Thursday, March 24, 2011

So. Farewell Then, Elizabeth Taylor

The late Elizabeth Taylor was the inspiration for what is, to An Spailpín’s mind, one of the great gallant comments about any woman. Richard Burton, the man with whom she would be associated more than any other, wrote in his diary that the first time he saw Taylor he wanted to laugh out loud. It seemed the only correct reaction to her staggering beauty. Wasn’t it a lovely thing to say?

Millions and millions of women wanted to be Liz Taylor. Maybe you should be careful what you wish for. Eight marriages, seven husbands, countless addictions, and all for what? Was Liz Taylor ever happy?

Liz Taylor was a child star. How many child stars have led happy and adjusted adult lives, if such things exist? Shirley Temple, maybe. Deanna Durbin. But both of those shunned the limelight once they grew up. For others, like Taylor, who lived their entire lives in its glare, it’s hard to know if it was every worth their while. Or if they even knew who they were when the light went out. Maybe the limelight itself was Taylor’s worst addiction.

Liz Taylor’s first marriage was to Nicky Hilton, when she was eighteen years old. The marriage lasted a year. Hilton was a drunk who used to beat his child bride. A woman so beautiful that Burton wanted to laugh out loud at the joy of her.

After Hilton, Taylor married a British actor called Michael Wilding, and then Mike Todd, who died in a plane clash. Eddie Fisher left his wife, Debbie Reynolds, to catch the grieving Taylor on the rebound only to get the elbow himself when Taylor hooked up with Richard Burton while they filmed Cleopatra.

Burton and Taylor were second only to John and Yoko as the iconic sixties couple. Mervyn Davies, the former Number 8 for London Welsh, Swansea, Wales and the British Lions remarked in his autobiography how odd it was to return to the London Welsh dressing room and see the most beautiful woman in the world going whiskey for whiskey at the bar with her husband.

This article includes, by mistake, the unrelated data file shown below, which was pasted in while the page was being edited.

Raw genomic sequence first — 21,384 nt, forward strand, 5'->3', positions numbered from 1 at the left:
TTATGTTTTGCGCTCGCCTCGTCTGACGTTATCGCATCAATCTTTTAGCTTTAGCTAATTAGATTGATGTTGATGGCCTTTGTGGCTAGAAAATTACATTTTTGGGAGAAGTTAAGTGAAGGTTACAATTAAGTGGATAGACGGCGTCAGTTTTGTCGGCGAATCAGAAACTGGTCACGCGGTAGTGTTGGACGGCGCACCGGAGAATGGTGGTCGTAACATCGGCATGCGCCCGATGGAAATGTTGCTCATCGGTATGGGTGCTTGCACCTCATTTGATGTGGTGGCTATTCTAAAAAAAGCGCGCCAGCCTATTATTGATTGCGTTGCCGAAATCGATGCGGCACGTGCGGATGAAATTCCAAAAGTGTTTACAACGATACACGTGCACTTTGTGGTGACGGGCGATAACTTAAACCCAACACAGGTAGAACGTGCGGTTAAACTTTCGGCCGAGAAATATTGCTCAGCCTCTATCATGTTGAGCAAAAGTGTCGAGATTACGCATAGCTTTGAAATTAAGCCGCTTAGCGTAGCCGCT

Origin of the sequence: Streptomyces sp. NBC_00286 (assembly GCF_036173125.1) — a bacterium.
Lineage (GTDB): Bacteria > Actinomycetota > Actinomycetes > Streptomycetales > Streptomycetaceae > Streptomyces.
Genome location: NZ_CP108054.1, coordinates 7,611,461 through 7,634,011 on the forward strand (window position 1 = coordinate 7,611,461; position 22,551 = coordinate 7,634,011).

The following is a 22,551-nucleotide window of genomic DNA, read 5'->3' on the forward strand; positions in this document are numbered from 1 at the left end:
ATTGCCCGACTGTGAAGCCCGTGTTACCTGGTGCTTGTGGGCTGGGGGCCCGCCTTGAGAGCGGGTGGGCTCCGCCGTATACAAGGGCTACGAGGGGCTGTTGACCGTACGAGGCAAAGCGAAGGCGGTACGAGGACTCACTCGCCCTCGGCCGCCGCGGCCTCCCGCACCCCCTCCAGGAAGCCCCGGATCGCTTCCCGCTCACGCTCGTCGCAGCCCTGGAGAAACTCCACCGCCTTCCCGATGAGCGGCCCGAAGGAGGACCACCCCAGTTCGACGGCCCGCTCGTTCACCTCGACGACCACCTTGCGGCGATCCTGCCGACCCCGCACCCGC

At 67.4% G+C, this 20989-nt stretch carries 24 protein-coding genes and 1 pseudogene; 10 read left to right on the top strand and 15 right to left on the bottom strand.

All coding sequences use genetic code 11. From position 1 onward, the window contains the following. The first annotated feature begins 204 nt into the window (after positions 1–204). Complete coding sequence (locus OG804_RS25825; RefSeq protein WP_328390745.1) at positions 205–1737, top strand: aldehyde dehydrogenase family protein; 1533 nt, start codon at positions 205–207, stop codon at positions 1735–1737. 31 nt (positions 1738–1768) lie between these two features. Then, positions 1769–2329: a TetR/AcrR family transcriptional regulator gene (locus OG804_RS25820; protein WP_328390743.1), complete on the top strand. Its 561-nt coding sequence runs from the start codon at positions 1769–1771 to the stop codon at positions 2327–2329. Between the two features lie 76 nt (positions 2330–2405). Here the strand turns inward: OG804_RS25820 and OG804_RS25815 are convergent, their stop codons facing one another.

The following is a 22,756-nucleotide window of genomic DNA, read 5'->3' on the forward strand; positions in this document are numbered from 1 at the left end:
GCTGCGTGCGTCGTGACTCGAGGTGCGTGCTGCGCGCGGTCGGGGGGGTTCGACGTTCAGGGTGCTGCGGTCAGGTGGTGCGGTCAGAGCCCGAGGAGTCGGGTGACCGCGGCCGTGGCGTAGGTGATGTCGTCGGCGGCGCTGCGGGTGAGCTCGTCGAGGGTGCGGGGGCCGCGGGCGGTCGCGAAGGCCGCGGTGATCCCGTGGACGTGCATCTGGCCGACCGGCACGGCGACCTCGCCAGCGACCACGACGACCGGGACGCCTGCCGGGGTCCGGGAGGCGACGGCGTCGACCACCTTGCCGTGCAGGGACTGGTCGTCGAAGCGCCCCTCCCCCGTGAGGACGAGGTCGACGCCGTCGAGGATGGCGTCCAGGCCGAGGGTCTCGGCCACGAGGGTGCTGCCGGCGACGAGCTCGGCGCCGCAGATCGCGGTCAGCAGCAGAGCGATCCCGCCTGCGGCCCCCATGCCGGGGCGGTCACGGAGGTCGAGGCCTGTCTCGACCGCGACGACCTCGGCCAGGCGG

Burton loved rugby, and Taylor too, in his way. They divorced, and remarried, and divorced again. Taylor didn’t attend Burton’s funeral in 1984. It would have been unfair on Sally Hay, Burton’s wife. Whom would the world identify as the widow?

Taylor married twice again, for reasons that are difficult to fathom. Or else painfully easy – the most beautiful woman in the world was lonely. Who wants to be Liz Taylor, really?

Her celebrity was greater than her career, although as an actress she had a considerably greater range than her only rival for the most beautiful woman in the world, Marilyn. She wasn’t funny, as Marilyn was, but Taylor could burn up the screen in an instant. Whatever it is, she had it.

Most of her pictures are dated now. She and Burton were directed by Franco Zefferilli in The Taming of the Shrew; twenty years later, the trailer to the film was used in English courses as an example as the crippling weight of the patriarchy. Neither director nor stars nor Shakespeare himself could get past the politburo in those days.

Who’s Afraid of Virginia Woolf won Taylor her second Oscar but, while it’s by no means fashionable to say so, it’s a two hour episode of Eastenders, really.

An Spailpín’s dollar for Liz Taylor’s greatest performance must be as Maggie the Cat, the role she was born to play, in Cat on a Hot Tin Roof. She was opposite Paul Newman, in one of his great roles. After all, it took an actor of stunning ability not to laugh out loud when Liz Taylor came into a room.